What is the framework for the evening? A cocktail of ideas around far away places, self consciously exotic or otherwise, including new technologies which involve triggers, masks and weirdness, and playful improvisation.
I’m taken with the ‘triangle’ symbol drawn on my hand, defining my group. We go to the Taj Mahal room first, on a loop past two female singers in hidden parts of the garish and glamourous building, first Erica Strata in a black dress and then Indra in a red dress. Their beautiful voices singing operatically in the dark evoke images of past times, faded memories, a slightly Lynchian beautiful darkness from a former Civic culture. I kinda like these images, fleeting is hot. We are on a tour.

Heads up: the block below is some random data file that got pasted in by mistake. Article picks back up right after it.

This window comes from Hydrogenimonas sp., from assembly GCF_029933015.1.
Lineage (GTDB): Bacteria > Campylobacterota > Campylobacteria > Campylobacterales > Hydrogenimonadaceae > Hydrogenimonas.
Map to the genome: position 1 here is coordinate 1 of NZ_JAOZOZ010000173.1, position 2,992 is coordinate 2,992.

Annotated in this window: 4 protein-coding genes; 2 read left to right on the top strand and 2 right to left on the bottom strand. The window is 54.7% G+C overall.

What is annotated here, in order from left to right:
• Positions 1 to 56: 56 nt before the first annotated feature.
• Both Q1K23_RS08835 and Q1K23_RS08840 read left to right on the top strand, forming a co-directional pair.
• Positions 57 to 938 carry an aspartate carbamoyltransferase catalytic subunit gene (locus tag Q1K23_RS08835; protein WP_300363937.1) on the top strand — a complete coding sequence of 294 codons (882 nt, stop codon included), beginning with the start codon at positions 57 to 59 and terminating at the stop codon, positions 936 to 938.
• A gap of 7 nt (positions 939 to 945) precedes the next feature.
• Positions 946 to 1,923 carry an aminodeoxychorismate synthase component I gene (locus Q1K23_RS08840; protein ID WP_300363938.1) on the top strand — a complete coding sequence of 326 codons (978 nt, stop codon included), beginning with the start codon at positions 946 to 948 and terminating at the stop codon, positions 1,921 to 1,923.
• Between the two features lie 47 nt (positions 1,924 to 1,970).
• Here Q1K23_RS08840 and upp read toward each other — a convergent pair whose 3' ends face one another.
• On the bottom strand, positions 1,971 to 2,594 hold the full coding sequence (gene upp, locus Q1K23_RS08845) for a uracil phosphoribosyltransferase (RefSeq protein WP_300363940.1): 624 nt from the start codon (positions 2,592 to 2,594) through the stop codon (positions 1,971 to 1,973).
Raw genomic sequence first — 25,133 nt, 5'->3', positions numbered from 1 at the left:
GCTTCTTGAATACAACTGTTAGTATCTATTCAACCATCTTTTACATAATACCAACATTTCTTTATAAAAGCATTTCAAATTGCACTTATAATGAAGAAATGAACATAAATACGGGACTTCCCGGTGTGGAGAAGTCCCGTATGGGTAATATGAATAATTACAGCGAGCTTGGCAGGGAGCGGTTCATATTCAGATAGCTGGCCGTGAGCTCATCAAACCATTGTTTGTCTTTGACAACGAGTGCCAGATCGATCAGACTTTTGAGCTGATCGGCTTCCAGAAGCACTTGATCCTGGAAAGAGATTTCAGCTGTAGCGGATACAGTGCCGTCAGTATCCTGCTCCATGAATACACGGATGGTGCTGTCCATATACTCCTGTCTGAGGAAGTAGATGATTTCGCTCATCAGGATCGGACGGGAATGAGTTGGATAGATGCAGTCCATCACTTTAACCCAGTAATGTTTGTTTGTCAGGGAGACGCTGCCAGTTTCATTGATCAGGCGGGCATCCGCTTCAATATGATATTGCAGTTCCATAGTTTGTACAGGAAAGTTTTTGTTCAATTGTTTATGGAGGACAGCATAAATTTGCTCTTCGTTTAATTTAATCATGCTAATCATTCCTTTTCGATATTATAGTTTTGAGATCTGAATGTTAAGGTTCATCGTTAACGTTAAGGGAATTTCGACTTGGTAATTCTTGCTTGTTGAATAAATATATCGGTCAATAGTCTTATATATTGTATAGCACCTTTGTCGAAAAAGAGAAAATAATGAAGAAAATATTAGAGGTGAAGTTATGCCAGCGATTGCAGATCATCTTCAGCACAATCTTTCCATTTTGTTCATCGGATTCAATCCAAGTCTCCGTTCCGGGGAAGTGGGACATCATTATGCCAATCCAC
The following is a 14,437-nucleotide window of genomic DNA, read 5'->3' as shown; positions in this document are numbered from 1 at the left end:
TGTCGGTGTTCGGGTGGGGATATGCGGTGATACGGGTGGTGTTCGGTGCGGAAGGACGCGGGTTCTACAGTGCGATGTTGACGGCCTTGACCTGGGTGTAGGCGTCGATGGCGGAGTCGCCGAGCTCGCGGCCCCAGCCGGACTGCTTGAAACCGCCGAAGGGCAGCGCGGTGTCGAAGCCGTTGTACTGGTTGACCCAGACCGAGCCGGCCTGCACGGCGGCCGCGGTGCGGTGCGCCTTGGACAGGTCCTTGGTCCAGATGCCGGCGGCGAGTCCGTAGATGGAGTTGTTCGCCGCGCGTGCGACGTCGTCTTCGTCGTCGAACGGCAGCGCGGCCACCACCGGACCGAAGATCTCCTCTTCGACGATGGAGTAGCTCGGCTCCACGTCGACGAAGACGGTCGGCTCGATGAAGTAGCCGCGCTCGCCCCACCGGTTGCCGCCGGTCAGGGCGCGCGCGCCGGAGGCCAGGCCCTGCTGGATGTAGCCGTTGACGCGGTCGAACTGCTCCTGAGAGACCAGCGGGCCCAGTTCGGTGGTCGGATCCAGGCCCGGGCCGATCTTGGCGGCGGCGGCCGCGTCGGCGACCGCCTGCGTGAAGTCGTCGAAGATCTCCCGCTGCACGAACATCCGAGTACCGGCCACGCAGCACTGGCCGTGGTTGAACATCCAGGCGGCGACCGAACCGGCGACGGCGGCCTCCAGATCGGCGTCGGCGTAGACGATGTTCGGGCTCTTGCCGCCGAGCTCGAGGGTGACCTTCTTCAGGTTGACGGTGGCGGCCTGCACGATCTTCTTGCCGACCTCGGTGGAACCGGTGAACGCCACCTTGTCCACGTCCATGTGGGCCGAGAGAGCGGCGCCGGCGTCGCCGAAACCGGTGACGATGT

Reflections by Tsubasa Kawamoto is presented in the Taj Mahal Room — a small conference room, a formal setting. On screen, a meditative hypnotic projection of changing configurations of coloured lines accompanied by sound – simple and beautiful. This is followed by Buffalaxed by Bronwyn Bent, presentred by singer Dharmesh Parikh, an interactive event. He asks for someone to write on a laptop the lyrics as he sings. That someone was me. I later got asked how I was ‘allowed’ to review and be interactive to which I loled quite naturally. Interactive is my middle name. He sang a Bollywood classic ‘Why this?’ which I didn’t know which was half english half hindu? And of course being a touch typer I could add my own thoughts in like ‘I’m late, deaf and slow’.. I got the lyrics wrong, which was of course, funny and the point. Jungle Book by Andrew McMillan (Drew!) with Kristian Larsen on marimba and John Bell on tea set wired for sound is a sweet as Vitamin S touch of acoustic improvisation, short and sweet and awesomely minimal.